Sinnemahone is my name for the watershed and countryside of the Sinnemahoning drainage south of Coudersport in north-central Pennsylvania. Its main arteries are the East Fork and the First Fork creeks (and Driftwood Branch to the west) that join the Sinnemahoning south of Wharton, PA and eventually drain into the West Branch Susquehanna River. I enjoy the ring of poetry in the names– Sinnemahoning, Susquehanna– for this enchanted mountain land, but even more so I enjoy the fishing here.

Sinnemahone is one of my favorite fishing destinations in the state, superceded only by the Pine Creek and the Kettle Creek watersheds (areas with abundant Class A Wild Trout streams). Unfortunately the flyfishing on my recent tour of Sinnemahone was slow. The autumn quickening, observed in the brightening of forest leaves, hadn’t yet begun to stir the trout. The streams remained low and slightly clouded from a recent rain. The autumn stocking of the main stems hadn’t yet occurred, and the trout that had survived the summer were most likely still among the headwaters. Nonetheless, the water temperature of the middle section First Fork (just below Costello) was a comfortable 56 degrees.

Below Costello on the First Fork, below several holes and riffles near the Rossiter Pool, I caught the only brown trout of the day. It wasn’t big but it was wild; it was nothing to write home about, yet it satisfied a craving to embrace a thing of natural beauty. There were no obvious hatches other than a caddis now and then. I worked a pair of wets, a beadhead Hare’s Ear and an olive soft-hackle and, to no one’s surprise (since no one else was there) , the Olive was the favored fly.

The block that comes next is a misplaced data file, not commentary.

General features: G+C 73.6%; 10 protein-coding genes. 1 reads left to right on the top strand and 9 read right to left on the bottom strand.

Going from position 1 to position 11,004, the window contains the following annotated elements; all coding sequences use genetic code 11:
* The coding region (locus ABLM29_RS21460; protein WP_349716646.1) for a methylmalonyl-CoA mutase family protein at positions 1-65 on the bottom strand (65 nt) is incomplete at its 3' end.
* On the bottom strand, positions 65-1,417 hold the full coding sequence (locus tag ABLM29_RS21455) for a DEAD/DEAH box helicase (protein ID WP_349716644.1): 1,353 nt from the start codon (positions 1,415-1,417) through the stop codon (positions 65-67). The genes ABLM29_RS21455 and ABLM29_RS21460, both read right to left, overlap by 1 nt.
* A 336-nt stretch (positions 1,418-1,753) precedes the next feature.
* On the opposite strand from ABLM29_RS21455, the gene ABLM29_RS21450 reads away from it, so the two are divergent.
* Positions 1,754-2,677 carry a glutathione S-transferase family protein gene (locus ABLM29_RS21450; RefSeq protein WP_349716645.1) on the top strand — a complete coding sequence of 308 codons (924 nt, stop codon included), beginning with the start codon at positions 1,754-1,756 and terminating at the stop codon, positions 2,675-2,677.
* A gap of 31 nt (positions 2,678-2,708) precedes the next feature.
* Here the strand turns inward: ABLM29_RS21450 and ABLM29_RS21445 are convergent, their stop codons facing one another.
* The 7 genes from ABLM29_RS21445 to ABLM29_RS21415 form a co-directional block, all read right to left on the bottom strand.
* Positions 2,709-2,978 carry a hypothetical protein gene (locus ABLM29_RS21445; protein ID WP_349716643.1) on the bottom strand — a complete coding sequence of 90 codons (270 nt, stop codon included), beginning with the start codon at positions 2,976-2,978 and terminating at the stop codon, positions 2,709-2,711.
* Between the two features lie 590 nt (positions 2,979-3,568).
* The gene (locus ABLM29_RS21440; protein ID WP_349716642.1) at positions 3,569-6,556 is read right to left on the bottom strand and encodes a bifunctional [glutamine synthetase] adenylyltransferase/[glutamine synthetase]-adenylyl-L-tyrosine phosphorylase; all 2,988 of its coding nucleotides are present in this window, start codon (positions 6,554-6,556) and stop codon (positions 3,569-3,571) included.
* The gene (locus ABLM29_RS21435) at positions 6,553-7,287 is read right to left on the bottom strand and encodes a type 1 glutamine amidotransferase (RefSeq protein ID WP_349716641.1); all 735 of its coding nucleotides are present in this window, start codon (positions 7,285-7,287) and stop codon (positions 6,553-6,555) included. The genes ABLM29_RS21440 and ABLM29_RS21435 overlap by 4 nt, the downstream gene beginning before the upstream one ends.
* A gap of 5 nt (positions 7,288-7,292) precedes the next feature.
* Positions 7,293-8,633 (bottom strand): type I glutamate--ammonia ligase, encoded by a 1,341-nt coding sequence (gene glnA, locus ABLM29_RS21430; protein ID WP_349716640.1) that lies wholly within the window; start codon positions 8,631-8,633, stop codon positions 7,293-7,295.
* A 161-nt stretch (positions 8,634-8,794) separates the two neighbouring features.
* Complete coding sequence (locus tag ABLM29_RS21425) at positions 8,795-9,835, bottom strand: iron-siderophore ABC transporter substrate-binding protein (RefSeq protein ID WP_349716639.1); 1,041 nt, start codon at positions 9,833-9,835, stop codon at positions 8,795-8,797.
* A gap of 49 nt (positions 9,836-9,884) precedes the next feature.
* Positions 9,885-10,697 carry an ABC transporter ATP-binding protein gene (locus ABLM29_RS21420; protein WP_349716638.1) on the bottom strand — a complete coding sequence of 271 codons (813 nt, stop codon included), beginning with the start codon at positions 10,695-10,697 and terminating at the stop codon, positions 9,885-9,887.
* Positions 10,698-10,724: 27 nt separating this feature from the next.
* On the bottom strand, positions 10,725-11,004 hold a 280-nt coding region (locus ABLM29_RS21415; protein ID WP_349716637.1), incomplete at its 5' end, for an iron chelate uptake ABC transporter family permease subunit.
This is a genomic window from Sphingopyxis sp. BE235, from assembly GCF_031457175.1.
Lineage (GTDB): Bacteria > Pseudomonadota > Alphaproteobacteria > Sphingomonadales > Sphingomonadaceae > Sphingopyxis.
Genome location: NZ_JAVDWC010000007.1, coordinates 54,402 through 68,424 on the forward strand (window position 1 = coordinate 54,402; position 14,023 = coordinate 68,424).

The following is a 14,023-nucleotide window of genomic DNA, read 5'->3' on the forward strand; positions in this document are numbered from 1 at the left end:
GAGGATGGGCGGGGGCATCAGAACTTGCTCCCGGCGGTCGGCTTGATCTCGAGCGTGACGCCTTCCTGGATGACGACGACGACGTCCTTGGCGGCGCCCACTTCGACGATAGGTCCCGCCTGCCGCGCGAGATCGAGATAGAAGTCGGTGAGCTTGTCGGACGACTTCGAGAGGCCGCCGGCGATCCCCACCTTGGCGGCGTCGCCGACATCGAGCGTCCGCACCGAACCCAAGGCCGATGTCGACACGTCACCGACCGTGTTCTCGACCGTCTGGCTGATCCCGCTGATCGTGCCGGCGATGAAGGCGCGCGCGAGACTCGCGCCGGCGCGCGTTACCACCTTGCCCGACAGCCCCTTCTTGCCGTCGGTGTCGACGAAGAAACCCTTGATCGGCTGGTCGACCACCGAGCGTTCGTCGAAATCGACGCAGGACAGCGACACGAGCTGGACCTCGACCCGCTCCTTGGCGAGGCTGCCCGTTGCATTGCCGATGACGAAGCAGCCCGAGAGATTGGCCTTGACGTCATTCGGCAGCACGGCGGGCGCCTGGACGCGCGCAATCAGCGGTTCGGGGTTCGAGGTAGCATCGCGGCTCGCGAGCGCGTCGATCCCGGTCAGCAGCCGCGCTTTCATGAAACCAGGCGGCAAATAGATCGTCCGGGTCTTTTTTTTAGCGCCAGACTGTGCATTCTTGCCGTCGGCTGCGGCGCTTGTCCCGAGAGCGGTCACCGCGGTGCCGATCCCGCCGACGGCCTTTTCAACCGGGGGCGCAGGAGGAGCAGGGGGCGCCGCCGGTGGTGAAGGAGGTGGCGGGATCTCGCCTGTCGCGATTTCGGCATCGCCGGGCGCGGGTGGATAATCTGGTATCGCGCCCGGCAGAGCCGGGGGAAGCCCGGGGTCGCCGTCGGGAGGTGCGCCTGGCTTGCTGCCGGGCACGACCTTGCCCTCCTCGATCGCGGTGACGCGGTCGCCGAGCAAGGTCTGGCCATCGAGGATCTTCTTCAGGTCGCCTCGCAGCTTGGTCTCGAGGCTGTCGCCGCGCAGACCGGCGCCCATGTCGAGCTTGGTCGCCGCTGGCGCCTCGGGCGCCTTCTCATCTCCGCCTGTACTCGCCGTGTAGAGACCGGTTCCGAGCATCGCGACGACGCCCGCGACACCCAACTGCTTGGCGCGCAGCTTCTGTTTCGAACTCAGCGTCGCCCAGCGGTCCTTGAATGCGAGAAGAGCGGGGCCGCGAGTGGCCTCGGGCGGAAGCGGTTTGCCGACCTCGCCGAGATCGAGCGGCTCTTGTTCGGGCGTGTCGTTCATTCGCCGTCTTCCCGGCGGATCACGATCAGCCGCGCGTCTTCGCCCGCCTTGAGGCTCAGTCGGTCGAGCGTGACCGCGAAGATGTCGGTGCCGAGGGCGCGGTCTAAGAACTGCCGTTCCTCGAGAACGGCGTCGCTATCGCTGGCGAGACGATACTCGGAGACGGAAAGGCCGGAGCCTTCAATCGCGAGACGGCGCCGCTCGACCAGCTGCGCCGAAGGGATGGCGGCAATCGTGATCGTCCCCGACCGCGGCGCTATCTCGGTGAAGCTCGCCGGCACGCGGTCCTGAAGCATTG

I drove downstream to sample the special regulations water south of Wharton, thinking maybe it would yield some bass, but a flooded roadway to the access point looked uninviting so I turned around. At Wharton I headed upstream on the East Fork, stopping where the brook trout feeder, Birch Run, makes a final dash toward the larger creek. A small native hit the olive soft-hackle in the first pool that I tried on Birch, but this catch-and-release brookie water, wild as any in this district, seemed too low and overgrown with goldenrod to deal with at this time.

I gave the East Fork a work-out (or it gave me one!) casting wet flies and even a large Black Ant, but the most exciting thing to happen there was to have a walnut fall down from a high branch overhead and miss me by about two feet. The deeply resonant splash made me think initially that someone had tossed a rock at the intruding angler. The big green nut had a message for me on this first day of fall, but I have no idea what it was, unless it meant to say that fishing was done for now, and I had better do a couple of bar reviews in town.